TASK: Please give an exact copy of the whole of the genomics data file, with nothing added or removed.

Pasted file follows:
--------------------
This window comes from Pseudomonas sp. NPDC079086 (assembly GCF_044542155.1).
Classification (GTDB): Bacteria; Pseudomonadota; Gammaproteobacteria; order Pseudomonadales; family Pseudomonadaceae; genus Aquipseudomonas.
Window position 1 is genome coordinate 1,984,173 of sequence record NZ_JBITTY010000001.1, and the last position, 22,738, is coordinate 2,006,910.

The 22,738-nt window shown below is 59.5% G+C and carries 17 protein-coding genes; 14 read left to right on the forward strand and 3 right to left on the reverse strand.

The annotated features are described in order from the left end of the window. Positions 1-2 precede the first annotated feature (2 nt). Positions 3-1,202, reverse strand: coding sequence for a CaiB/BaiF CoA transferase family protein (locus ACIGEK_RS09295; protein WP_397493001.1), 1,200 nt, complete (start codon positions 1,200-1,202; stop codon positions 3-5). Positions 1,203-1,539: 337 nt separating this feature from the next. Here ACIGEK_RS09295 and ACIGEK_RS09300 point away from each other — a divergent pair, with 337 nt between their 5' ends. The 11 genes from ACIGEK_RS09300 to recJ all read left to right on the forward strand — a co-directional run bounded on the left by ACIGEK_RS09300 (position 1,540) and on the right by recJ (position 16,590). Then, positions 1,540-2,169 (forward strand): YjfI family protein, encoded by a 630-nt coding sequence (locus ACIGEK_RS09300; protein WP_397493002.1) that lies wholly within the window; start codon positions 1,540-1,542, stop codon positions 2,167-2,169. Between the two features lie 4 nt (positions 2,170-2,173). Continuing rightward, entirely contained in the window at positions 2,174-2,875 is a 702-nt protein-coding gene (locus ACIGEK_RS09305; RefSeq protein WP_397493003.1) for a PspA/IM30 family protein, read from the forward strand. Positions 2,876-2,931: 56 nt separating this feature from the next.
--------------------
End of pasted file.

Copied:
This window comes from Pseudomonas sp. NPDC079086 (assembly GCF_044542155.1).
Classification (GTDB): Bacteria; Pseudomonadota; Gammaproteobacteria; order Pseudomonadales; family Pseudomonadaceae; genus Aquipseudomonas.
Window position 1 is genome coordinate 1,984,173 of sequence record NZ_JBITTY010000001.1, and the last position, 22,738, is coordinate 2,006,910.

The 22,738-nt window shown below is 59.5% G+C and carries 17 protein-coding genes; 14 read left to right on the forward strand and 3 right to left on the reverse strand.

The annotated features are described in order from the left end of the window. Positions 1-2 precede the first annotated feature (2 nt). Positions 3-1,202, reverse strand: coding sequence for a CaiB/BaiF CoA transferase family protein (locus ACIGEK_RS09295; protein WP_397493001.1), 1,200 nt, complete (start codon positions 1,200-1,202; stop codon positions 3-5). Positions 1,203-1,539: 337 nt separating this feature from the next. Here ACIGEK_RS09295 and ACIGEK_RS09300 point away from each other — a divergent pair, with 337 nt between their 5' ends. The 11 genes from ACIGEK_RS09300 to recJ all read left to right on the forward strand — a co-directional run bounded on the left by ACIGEK_RS09300 (position 1,540) and on the right by recJ (position 16,590). Then, positions 1,540-2,169 (forward strand): YjfI family protein, encoded by a 630-nt coding sequence (locus ACIGEK_RS09300; protein WP_397493002.1) that lies wholly within the window; start codon positions 1,540-1,542, stop codon positions 2,167-2,169. Between the two features lie 4 nt (positions 2,170-2,173). Continuing rightward, entirely contained in the window at positions 2,174-2,875 is a 702-nt protein-coding gene (locus ACIGEK_RS09305; RefSeq protein WP_397493003.1) for a PspA/IM30 family protein, read from the forward strand. Positions 2,876-2,931: 56 nt separating this feature from the next.